SABS raises portable toilet concerns
The South African Bureau of Standards (SABS) has offered to work with municipalities to design a set of specific requirements for the efficient functioning of portable toilets
The SABS is aware that municipalities are faced with challenges regarding the management of chemical toilets, according to a statement issued by the organisation.
The statement says the SABS is willing to work with relevant municipal authorities to design a set of specific requirements for the efficient functioning of portable toilets – chemical or otherwise – since specifications play a vital role in terms of the testing and verification of the products.
Quoting Garth Strachan, acting CEO of the SABS, the statement says that although there is no specific South African National Standard (SANS) that covers the use of chemicals in portable toilets, there are several international standards that can be consulted for the development of specific requirements for the devices.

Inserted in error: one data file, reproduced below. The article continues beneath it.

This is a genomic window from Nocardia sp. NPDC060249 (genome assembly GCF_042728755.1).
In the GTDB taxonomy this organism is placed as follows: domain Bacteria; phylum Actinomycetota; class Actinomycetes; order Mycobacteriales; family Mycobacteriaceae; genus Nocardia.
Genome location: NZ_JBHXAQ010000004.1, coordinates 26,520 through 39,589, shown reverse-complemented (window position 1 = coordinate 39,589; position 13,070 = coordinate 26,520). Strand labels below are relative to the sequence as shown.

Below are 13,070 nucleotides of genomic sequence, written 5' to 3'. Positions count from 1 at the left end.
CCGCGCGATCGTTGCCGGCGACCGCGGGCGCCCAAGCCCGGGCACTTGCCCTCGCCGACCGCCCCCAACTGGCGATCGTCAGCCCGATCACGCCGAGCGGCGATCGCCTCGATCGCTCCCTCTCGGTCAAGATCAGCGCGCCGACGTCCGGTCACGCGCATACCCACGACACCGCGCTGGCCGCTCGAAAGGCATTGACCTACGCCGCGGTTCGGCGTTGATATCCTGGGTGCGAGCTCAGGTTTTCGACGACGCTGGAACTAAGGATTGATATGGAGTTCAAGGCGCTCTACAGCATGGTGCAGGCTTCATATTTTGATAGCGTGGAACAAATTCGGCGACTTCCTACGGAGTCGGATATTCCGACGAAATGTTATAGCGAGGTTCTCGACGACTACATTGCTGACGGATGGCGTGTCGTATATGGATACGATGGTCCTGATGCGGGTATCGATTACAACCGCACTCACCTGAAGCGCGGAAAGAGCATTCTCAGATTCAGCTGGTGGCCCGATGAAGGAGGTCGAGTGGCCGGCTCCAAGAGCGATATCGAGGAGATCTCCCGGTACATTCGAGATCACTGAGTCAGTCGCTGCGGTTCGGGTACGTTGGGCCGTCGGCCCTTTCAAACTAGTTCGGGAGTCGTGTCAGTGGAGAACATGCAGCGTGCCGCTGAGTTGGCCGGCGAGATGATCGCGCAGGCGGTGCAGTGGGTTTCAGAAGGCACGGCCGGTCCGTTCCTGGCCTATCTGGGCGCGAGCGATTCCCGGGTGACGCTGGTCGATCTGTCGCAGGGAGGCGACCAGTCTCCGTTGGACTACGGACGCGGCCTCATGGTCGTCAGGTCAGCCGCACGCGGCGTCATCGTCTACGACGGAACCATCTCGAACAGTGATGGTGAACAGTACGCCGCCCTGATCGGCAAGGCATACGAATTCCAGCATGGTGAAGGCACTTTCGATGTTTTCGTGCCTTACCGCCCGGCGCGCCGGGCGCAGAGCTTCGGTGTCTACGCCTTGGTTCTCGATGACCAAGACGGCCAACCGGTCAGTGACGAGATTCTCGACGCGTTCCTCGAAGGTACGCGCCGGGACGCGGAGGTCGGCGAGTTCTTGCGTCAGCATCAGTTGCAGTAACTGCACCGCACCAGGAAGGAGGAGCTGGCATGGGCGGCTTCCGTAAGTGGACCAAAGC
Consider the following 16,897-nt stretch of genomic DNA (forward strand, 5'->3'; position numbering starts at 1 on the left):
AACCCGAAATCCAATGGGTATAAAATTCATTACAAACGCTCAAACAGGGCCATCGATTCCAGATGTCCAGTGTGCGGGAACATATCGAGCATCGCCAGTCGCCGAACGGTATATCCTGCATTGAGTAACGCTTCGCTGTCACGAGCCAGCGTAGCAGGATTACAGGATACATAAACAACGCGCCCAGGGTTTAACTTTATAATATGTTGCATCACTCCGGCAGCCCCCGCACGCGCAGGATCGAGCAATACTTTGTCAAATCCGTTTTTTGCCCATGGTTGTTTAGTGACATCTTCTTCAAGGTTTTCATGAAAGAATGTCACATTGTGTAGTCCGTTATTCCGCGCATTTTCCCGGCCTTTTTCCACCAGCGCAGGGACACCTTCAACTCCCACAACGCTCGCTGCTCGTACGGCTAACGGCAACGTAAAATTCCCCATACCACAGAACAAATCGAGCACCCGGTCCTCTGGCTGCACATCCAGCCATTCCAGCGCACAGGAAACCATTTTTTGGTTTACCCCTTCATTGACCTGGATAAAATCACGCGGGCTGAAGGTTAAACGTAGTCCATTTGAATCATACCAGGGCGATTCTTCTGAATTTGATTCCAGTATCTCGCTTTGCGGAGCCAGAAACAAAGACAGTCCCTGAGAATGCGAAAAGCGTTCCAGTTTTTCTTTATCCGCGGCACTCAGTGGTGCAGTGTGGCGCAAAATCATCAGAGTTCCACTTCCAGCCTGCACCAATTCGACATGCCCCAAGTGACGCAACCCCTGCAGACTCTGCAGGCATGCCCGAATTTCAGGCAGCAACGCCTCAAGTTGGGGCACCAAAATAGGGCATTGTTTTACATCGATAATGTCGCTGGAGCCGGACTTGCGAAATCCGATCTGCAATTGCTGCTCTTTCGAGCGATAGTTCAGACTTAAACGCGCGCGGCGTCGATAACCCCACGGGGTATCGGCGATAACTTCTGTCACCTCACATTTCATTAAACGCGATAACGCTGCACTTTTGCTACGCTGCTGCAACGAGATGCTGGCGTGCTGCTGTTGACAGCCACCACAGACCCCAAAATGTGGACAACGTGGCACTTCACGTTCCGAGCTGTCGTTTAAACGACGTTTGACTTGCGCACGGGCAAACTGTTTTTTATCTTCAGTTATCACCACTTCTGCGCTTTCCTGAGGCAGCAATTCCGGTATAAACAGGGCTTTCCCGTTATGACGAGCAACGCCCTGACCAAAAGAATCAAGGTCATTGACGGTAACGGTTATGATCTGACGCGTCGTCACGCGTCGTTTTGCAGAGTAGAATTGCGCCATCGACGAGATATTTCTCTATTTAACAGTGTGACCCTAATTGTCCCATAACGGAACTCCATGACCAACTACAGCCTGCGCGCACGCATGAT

- SANS/ISO 30500: 2018 – Specifies general safety and performance requirements for design and testing as well as sustainability considerations for non-sewered sanitation systems (NSSS).
- SANS/ISO 8099:2008 – Specifies requirements for the design, construction and installation of systems for temporary retention of sewage for subsequent disposal. The standard applies to small waterborne craft with hull lengths of up to 24 m.
- SANS/IEC 60335-2-84:2014 – Deals with the safety of electric toilets in which excrement is stored, dried or destroyed, with a rated voltage of not more than 250 volts.
According to Strachan, the SABS has the largest suite of testing laboratories in South Africa and can offer a customised, multi-disciplinary testing service to ensure that the mechanical, chemical, electrical and other elements used in portable toilets are supplied according to a stringent set of specifications.
“A safe, functioning toilet is required for public-health reasons, human dignity and personal safety,” he says. “Globally, November 19 is observed as World Toilet Day in accordance with a resolution passed in 2013 by the United National General Assembly.”
Strachan adds that in South Africa, the eradication of pit toilets and the provision of safe, functioning and efficient toilet systems is urgently required. “The SABS is integral to ensuring that South Africans benefit from standardisation and the assurance of having products tested.”